If you’re expecting a cosy drawing-room comedy about an aging female relative then you have clearly not read the publicity and are in for a big surprise. There is no aunt Sally. Instead, you’re treated to seventy minutes of minimalism, mathematics, mobile phones and much, much more.
Precisely choreographed as though abiding by mathematical principles itself
In case you are still not quite there, Please Excuse My Dear Aunt Sally is inspired by the mnemonic for solving equations:Subtract, Add, Divide, Multiply, Exponent, Parentheses; except to make things just a little more complicated it’s in reverse, because that’s the way events pan out. The basis of the plot is actually a very simple equation: female high school maths teacher + fifteen year-old male student = illicit affair. This being the age of technology, the story is told not through his aunt but from the viewpoint of his mobile phone, which has a voice of its own. It also sees all, hears all and therefore knows all, so is not to be messed with. While it may be very touchy it is not at all feely: it stands alone in its own world without any sense of the complex emotions that embroil family and friends. Inevitably, there are also twist and turns along the way for both the phone and the people involved.
The white-hot heat of the technological revolution that dominates this play is evident from the outset. The stage is a large black block with just a narrow walk-around. In the middle of the raised performing area is a white rectangular pit with a proportionate flat lighting panel above it that intensifies the whiteness. There is also a female mandolin player on a white swing to the side of the stage accompanying and interpreting events musically. On entering, the set’s wow factor immediately suggests that exciting things are ahead.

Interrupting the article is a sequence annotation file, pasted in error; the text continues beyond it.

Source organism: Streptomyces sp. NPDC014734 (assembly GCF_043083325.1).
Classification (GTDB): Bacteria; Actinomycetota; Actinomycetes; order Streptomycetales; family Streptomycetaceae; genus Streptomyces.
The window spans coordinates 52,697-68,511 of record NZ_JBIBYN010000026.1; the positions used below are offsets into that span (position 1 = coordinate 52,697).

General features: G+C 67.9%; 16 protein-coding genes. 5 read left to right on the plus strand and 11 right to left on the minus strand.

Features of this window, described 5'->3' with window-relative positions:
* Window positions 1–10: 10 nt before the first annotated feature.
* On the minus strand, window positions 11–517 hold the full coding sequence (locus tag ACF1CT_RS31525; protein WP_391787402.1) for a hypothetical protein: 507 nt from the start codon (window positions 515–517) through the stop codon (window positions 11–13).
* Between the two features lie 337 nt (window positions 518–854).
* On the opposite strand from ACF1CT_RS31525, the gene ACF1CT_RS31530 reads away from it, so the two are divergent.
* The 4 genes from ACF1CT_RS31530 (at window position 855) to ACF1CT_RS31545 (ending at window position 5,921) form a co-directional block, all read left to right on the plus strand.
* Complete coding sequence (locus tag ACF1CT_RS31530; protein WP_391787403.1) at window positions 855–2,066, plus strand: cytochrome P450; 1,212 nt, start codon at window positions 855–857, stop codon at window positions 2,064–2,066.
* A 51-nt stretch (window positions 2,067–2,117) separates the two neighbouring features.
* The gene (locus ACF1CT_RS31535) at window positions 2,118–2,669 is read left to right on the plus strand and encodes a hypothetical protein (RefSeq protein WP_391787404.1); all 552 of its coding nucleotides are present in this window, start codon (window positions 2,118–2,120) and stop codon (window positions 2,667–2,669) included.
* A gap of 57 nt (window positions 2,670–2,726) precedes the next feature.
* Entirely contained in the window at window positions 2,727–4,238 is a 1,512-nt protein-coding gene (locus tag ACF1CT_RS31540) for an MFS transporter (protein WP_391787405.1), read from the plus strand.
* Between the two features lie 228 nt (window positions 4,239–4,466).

One Year Lease Theater Company does not disappoint is this fast-paced ensemble production of Kevin Armento’s premier work. Delivering the complex text the cast act as chorus and characters in an almost ancient Greek theatre style. Much of the prose sounds more like choral verse, with words and phrases repeated in unison to lend emphasis to the dialogue. The text is further enhanced by the physicality of the production, which rarely keeps still and is precisely choreographed as though abiding by mathematical principles itself.
This play and production takes the classic coming-of-age story to a new level. It suggests that technology might be taking something away from us and that we need to add feelings and emotions to provide context, that our lives cannot be divided into neat compartments, that we have to look to each other time and time again, that what you put into life is what will make it grow and that you can’t live your life in brackets.
The unrelenting pace and verbal bombardment of this show might be a bit much for dear aunt Sally, but there is a plenty of material here to keep the rest of the family entertained.